What about the women who have had negative experiences of breech birth? Or those who are happy with standard care?

Women who respond to a call for involvement in development of a breech birth trial are more likely to have had either positive experiences of breech birth or negative experiences finding a lack of experienced support, for either planned or unplanned breech births.

Thank you to Maureen Treadwell of the Birth Trauma Association for helping me ensure this proposal is informed by the experiences of women who have felt traumatised by not being able to plan a vaginal breech birth, as well as those who have felt traumatised after planning a breech birth that did not go to plan. Women who have had negative experiences of breech birth may be more reluctant to engage in discussions about a breech trial, for very good reasons. Service user advocates like Maureen, who listen carefully to the stories of many women across the UK, help these voices to be heard as we strive to Do No Harm.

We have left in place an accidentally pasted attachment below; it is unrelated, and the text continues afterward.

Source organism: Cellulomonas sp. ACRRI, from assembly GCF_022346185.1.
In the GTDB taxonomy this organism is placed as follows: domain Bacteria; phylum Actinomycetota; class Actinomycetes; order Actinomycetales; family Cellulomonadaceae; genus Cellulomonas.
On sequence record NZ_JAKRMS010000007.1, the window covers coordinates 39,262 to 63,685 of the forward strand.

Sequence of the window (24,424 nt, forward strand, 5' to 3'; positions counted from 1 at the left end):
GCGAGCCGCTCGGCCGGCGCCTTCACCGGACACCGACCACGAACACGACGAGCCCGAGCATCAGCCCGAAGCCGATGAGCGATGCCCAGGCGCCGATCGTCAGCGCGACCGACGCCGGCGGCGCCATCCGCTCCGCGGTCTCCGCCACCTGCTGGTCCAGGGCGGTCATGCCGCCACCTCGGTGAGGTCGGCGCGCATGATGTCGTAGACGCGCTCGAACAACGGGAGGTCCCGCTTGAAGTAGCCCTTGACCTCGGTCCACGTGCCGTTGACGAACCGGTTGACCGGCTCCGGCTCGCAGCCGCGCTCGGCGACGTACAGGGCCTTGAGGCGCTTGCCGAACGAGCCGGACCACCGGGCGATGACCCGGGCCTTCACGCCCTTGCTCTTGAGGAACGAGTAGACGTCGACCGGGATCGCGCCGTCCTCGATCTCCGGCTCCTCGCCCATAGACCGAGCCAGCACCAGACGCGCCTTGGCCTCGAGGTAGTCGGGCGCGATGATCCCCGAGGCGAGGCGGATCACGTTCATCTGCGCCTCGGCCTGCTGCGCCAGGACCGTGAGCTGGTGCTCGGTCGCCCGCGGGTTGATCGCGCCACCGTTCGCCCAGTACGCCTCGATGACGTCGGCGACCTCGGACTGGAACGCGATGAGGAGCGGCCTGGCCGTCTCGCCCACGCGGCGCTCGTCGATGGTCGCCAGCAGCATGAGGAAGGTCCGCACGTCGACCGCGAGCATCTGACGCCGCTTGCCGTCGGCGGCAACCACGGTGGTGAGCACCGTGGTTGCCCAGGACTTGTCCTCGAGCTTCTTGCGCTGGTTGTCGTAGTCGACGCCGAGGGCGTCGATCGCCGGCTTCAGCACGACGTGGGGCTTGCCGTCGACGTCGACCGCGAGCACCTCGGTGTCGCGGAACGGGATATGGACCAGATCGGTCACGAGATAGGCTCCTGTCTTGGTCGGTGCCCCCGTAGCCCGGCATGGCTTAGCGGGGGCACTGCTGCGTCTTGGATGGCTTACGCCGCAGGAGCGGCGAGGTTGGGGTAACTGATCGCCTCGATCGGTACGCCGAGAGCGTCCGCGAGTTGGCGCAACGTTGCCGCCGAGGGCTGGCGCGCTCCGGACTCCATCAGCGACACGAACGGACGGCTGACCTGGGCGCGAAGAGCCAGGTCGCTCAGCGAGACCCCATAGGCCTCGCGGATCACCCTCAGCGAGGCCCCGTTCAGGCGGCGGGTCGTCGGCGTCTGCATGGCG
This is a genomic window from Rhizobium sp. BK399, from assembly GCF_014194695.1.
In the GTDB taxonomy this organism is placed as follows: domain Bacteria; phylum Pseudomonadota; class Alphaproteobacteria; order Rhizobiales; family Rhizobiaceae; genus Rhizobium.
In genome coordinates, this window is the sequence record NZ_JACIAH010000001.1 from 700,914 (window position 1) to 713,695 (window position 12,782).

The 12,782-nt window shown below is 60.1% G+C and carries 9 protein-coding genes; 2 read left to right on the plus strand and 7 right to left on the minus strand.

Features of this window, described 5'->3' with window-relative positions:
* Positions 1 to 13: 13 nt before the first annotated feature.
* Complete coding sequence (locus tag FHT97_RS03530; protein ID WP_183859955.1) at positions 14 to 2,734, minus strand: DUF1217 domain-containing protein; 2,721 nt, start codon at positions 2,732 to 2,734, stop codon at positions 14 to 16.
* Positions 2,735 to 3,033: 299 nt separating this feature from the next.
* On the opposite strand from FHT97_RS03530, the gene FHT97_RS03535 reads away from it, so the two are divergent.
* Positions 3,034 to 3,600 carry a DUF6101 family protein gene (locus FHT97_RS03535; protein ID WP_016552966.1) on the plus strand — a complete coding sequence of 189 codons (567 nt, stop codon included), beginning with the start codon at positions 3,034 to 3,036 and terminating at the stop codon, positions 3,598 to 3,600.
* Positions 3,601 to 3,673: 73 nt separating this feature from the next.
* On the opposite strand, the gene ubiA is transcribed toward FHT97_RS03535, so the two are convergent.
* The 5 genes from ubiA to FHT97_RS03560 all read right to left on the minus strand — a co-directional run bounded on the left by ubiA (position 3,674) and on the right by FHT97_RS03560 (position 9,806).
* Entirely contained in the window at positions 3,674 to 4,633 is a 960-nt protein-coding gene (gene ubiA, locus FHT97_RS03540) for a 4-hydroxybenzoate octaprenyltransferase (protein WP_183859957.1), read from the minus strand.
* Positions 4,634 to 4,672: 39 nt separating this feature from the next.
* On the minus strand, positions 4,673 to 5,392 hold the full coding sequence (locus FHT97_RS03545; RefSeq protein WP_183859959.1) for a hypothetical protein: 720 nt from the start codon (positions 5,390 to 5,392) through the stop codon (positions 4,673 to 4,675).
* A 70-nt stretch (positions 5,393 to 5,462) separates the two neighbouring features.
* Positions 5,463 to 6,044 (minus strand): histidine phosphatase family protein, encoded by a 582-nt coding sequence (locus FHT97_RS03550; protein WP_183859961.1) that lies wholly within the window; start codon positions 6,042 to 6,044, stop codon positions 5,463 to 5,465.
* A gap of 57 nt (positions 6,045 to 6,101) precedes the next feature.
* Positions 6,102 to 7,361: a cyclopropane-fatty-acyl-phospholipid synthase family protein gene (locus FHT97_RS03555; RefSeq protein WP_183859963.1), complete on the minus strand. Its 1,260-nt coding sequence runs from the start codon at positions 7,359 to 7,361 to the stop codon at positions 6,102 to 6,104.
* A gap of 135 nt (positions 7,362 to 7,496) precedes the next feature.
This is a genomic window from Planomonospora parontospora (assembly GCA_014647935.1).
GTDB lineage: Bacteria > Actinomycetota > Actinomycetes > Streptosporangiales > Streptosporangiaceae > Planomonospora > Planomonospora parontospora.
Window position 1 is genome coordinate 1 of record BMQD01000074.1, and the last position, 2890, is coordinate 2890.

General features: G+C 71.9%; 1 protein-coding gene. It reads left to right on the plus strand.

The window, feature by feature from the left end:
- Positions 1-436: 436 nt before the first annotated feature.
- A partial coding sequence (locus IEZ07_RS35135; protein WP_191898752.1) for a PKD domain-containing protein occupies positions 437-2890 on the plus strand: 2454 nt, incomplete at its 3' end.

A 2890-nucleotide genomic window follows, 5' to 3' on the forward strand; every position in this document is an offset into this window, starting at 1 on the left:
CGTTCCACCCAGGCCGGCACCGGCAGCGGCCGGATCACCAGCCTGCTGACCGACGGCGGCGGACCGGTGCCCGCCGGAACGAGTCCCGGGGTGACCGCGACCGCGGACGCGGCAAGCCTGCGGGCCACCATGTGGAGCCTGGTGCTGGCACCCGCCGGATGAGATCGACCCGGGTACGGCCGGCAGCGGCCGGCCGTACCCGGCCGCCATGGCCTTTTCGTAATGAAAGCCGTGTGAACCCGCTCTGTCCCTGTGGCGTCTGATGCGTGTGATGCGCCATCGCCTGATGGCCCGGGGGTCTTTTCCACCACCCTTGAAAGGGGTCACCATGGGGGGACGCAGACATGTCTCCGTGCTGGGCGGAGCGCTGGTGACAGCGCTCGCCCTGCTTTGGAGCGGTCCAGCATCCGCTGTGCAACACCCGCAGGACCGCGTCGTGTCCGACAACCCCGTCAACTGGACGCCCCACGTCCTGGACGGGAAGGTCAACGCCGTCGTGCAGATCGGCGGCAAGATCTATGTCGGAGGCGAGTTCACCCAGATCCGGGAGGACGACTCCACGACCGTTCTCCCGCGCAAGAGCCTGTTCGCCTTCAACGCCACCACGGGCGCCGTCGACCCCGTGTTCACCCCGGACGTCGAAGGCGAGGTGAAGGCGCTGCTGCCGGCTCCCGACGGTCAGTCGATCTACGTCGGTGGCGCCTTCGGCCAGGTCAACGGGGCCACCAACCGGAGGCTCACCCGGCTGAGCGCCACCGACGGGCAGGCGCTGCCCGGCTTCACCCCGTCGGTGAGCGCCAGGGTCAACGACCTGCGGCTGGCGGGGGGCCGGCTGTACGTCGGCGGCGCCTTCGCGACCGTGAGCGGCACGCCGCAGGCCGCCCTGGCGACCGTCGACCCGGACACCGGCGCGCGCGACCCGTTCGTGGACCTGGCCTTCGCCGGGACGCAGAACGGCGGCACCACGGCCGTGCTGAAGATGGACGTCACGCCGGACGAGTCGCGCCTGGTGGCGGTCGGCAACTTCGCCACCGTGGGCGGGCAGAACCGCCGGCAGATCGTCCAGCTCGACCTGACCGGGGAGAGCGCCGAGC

Maureen and the BTA highlighted that the goal of any further breech research should be to increase the quality of information and the availability of choice for women carrying a breech baby at term, rather than as part of a strategy that to reduce the CS rate.

This resonated with feedback from the RDS London Fast Track Review Service, through which four public representatives provided a review of two versions of the Plain English Summary. Again, the views of the general public about breech birth research are likely to be different to those held by women who have experienced a term breech pregnancy themselves. One RDS reviewer expressed concern that if physiological breech birth were deemed ‘safe,’ women would feel pressured to choose a vaginal birth rather than a CS, and this would undermine the priority of ensuring women are well supported regardless of their choice of mode of birth.

Thank you

… to everyone who took the time to respond to my research proposal, to members of South London MVP for giving me permission to share their feedback and to Alison Bish for co-ordinating responses from RDS London. I am extremely grateful and confident the design is better for everyone’s involvement.

If you would like to view the tool I used for the Maternity Voices Partnership Meeting, you can download it here.